I have to admit that I did not read the report on which the Cape Times based its “Cape Town is a racist city — study” banner headline last Thursday (October 22 2009). I did try to get a copy of the report, commissioned by the Employment Equity Programme and conducted by Sabie Surtee and Martin Hall, but was not successful.
What is clear to me, however, is that the headline and the story do not quite match up. Obviously, headlines have certain constraints and one is not able to be as subtle or as nuanced in a headline as in a story.
So what are the salient points of the story?
- Cape Town is seen as hostile to black people, while white people still benefit from being appointed to top posts in the city.
- African people are under-represented in management positions “in comparison to their overall contribution to the South African workforce”.
- The mainly African people interviewed for this survey thought that coloured people were their competitors for positions and that there was “marked antagonism towards coloured people” among the people interviewed.
According to the Cape Times report, in the five retail companies surveyed, 65 percent of top and senior management appointments or promotions went to whites in 2008, but only 10 percent went to black people. At junior management level, the paper reported, 27 percent of the opportunities went to whites and 36 percent to blacks.
I did not read anywhere in the story that the authors of the report called Cape Town racist, but I suppose that is what the sub-editor who wrote the headline read.
After reading this article, I am again convinced that we remain a country pre-occupied with race. It seems that every time we cannot find a reason for anything, we blame it on race.
It is clear that the problems in the Western Cape have its roots in apartheid, when the province was declared a coloured labour preference area and Africans had to have permits to work and live there.
Thankfully, we no longer have a situation like that and we can all live and work wherever we want to in South Africa. However, I found myself thinking after reading this report: why is it such a crime for the Western Cape demographic to be different to the national demographic? And why must businesses be compelled to meet the national demographic targets in the Western Cape?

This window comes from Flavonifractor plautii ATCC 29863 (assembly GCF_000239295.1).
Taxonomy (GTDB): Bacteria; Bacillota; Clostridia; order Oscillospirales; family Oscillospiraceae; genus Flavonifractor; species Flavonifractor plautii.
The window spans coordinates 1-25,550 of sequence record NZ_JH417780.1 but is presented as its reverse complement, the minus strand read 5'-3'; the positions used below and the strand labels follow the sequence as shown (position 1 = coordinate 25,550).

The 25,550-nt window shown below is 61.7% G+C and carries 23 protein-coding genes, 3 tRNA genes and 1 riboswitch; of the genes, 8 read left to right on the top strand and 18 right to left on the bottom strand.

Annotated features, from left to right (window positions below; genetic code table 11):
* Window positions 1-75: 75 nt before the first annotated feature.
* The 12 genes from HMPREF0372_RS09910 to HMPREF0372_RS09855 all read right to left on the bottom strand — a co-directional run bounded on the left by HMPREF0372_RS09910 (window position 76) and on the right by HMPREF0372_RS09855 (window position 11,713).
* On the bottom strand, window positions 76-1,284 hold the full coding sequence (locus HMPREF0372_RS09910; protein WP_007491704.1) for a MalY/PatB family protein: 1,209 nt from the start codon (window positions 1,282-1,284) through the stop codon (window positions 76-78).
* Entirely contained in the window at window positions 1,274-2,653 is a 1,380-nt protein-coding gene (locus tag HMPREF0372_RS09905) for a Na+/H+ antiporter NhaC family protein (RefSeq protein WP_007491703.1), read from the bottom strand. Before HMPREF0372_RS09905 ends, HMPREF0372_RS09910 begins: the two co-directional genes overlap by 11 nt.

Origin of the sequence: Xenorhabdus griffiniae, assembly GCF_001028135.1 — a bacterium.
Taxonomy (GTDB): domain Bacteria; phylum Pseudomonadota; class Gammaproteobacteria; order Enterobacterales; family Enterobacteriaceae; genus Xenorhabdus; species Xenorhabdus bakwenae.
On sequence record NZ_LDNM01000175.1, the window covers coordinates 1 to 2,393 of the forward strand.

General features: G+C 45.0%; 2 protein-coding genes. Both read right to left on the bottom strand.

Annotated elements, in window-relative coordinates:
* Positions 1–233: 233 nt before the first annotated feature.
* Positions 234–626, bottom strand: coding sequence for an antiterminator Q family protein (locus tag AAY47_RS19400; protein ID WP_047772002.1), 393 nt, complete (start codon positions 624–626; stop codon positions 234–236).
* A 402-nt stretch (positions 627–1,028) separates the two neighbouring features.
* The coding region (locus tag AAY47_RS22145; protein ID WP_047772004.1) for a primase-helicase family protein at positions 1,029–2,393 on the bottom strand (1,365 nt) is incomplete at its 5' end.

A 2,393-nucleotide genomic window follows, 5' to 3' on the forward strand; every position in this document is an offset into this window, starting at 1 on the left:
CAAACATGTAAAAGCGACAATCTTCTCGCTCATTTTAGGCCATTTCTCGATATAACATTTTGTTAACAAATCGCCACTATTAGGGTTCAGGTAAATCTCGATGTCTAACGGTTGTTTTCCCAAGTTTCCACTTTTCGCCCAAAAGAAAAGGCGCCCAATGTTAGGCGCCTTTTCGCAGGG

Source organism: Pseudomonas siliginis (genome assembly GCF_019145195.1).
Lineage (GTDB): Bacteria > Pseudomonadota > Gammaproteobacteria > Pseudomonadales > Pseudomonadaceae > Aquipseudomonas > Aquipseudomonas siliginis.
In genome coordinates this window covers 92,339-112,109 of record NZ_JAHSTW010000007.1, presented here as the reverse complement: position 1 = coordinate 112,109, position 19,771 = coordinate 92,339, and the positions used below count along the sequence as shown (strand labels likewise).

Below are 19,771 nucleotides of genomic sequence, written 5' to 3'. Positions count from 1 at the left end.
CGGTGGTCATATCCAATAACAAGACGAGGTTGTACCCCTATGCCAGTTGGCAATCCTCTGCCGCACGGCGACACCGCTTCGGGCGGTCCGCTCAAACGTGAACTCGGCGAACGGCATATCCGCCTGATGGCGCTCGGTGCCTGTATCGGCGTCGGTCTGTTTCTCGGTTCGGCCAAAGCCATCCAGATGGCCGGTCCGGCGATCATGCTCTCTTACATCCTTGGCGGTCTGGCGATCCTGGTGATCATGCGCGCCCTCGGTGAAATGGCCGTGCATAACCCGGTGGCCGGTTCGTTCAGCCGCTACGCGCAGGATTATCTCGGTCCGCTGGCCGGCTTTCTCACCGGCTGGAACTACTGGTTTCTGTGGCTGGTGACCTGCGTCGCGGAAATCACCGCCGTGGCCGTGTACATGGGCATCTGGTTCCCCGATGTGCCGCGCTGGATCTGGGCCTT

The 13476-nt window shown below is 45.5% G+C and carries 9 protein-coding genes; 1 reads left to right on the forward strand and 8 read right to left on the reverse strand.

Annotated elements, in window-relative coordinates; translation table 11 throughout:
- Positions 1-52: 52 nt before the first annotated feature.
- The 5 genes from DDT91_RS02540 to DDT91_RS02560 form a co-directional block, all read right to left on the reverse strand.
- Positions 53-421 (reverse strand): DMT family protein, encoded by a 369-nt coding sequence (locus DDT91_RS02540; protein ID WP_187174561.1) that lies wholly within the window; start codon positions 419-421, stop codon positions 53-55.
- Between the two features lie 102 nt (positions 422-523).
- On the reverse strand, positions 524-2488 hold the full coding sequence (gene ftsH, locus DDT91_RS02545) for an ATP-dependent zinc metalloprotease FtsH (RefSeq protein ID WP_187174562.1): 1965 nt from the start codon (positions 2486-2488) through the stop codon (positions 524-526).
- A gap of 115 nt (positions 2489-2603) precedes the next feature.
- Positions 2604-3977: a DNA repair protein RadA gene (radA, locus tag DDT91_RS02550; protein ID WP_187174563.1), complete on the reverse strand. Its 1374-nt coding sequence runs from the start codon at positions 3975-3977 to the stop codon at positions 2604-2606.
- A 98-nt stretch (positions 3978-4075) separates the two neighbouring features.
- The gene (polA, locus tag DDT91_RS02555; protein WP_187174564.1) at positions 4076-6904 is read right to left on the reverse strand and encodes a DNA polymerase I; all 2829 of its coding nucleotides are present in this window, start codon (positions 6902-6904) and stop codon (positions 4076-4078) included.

Surely, it makes sense to have different targets for the Western Cape? This pre-occupation with reaching national demographic targets is probably part of the reason why coloureds in the Western Cape, who make up the majority of the population, feel that they have no future in South Africa and continuously appear to be turning their backs on the ruling ANC in support of opposition parties.
I also realise why the researchers did this particular report but surely, if you speak mainly to African people, you are going to get a particular perspective only. Why did they not speak to quite a few coloured and white people also? By excluding them from the research, it seems to send the message that they are part of the problem and could not necessarily contribute to the solution.
Newspapers, and the journalists who work there, have an important duty to realise the seriousness of their influence on society. By using inflammatory headlines like “Cape Town is a racist city”, they are effectively saying that people of Cape Town are racist and that does not serve anyone’s purpose, except maybe selling more newspapers, but even that is debatable.
A headline like that probably only has the effect of making sure that people who feel uncomfortable with reading or discussing the issue of race, will not buy the paper.
I am a strong proponent of a continuous discussion on the effects of race and racism on our society today, but it depends on how we conduct that conversation. It definitely does not help to accuse an entire city of being racist. That is the quickest way to end the conversation.
This article originally appeared on ThoughtLeader